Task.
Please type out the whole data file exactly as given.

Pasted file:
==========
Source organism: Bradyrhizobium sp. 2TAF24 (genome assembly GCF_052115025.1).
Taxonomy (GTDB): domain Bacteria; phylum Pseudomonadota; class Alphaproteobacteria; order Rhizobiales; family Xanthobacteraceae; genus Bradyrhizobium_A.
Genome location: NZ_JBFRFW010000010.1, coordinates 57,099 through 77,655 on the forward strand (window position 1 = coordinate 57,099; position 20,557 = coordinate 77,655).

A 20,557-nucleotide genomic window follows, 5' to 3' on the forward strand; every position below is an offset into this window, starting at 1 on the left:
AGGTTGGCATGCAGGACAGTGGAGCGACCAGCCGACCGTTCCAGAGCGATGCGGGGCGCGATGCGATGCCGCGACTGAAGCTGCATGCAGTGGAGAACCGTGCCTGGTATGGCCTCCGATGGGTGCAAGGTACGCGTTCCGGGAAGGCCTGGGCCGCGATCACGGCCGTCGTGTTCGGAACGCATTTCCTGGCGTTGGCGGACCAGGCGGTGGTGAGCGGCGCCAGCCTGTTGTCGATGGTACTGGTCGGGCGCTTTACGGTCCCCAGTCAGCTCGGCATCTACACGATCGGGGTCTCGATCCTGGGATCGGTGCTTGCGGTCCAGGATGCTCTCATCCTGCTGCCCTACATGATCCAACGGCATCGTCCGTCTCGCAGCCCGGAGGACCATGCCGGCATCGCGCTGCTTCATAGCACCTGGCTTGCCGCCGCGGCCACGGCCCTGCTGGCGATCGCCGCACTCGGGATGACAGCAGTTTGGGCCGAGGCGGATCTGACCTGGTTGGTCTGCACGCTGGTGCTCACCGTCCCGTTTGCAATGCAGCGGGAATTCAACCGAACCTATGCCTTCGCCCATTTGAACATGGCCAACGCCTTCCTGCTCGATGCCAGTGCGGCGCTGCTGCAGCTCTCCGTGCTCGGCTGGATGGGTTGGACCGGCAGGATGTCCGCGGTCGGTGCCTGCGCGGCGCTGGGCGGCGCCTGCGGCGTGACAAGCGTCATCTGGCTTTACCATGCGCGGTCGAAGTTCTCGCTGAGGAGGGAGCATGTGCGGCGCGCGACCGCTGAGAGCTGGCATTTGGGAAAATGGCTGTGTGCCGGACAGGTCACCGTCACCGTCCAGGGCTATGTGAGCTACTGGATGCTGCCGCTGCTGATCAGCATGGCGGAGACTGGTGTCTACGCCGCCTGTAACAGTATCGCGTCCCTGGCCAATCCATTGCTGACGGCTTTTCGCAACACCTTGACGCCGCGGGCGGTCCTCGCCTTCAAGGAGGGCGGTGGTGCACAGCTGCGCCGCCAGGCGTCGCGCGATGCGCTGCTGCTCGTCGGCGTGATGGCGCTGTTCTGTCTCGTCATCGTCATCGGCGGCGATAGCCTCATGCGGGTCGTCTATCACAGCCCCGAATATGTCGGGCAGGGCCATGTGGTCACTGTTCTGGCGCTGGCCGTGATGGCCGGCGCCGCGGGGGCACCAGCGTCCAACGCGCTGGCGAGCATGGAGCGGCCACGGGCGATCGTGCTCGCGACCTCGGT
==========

Source organism: Bradyrhizobium sp. 2TAF24 (genome assembly GCF_052115025.1).
Taxonomy (GTDB): domain Bacteria; phylum Pseudomonadota; class Alphaproteobacteria; order Rhizobiales; family Xanthobacteraceae; genus Bradyrhizobium_A.
Genome location: NZ_JBFRFW010000010.1, coordinates 57,099 through 77,655 on the forward strand (window position 1 = coordinate 57,099; position 20,557 = coordinate 77,655).

A 20,557-nucleotide genomic window follows, 5' to 3' on the forward strand; every position below is an offset into this window, starting at 1 on the left:
AGGTTGGCATGCAGGACAGTGGAGCGACCAGCCGACCGTTCCAGAGCGATGCGGGGCGCGATGCGATGCCGCGACTGAAGCTGCATGCAGTGGAGAACCGTGCCTGGTATGGCCTCCGATGGGTGCAAGGTACGCGTTCCGGGAAGGCCTGGGCCGCGATCACGGCCGTCGTGTTCGGAACGCATTTCCTGGCGTTGGCGGACCAGGCGGTGGTGAGCGGCGCCAGCCTGTTGTCGATGGTACTGGTCGGGCGCTTTACGGTCCCCAGTCAGCTCGGCATCTACACGATCGGGGTCTCGATCCTGGGATCGGTGCTTGCGGTCCAGGATGCTCTCATCCTGCTGCCCTACATGATCCAACGGCATCGTCCGTCTCGCAGCCCGGAGGACCATGCCGGCATCGCGCTGCTTCATAGCACCTGGCTTGCCGCCGCGGCCACGGCCCTGCTGGCGATCGCCGCACTCGGGATGACAGCAGTTTGGGCCGAGGCGGATCTGACCTGGTTGGTCTGCACGCTGGTGCTCACCGTCCCGTTTGCAATGCAGCGGGAATTCAACCGAACCTATGCCTTCGCCCATTTGAACATGGCCAACGCCTTCCTGCTCGATGCCAGTGCGGCGCTGCTGCAGCTCTCCGTGCTCGGCTGGATGGGTTGGACCGGCAGGATGTCCGCGGTCGGTGCCTGCGCGGCGCTGGGCGGCGCCTGCGGCGTGACAAGCGTCATCTGGCTTTACCATGCGCGGTCGAAGTTCTCGCTGAGGAGGGAGCATGTGCGGCGCGCGACCGCTGAGAGCTGGCATTTGGGAAAATGGCTGTGTGCCGGACAGGTCACCGTCACCGTCCAGGGCTATGTGAGCTACTGGATGCTGCCGCTGCTGATCAGCATGGCGGAGACTGGTGTCTACGCCGCCTGTAACAGTATCGCGTCCCTGGCCAATCCATTGCTGACGGCTTTTCGCAACACCTTGACGCCGCGGGCGGTCCTCGCCTTCAAGGAGGGCGGTGGTGCACAGCTGCGCCGCCAGGCGTCGCGCGATGCGCTGCTGCTCGTCGGCGTGATGGCGCTGTTCTGTCTCGTCATCGTCATCGGCGGCGATAGCCTCATGCGGGTCGTCTATCACAGCCCCGAATATGTCGGGCAGGGCCATGTGGTCACTGTTCTGGCGCTGGCCGTGATGGCCGGCGCCGCGGGGGCACCAGCGTCCAACGCGCTGGCGAGCATGGAGCGGCCACGGGCGATCGTGCTCGCGACCTCGGT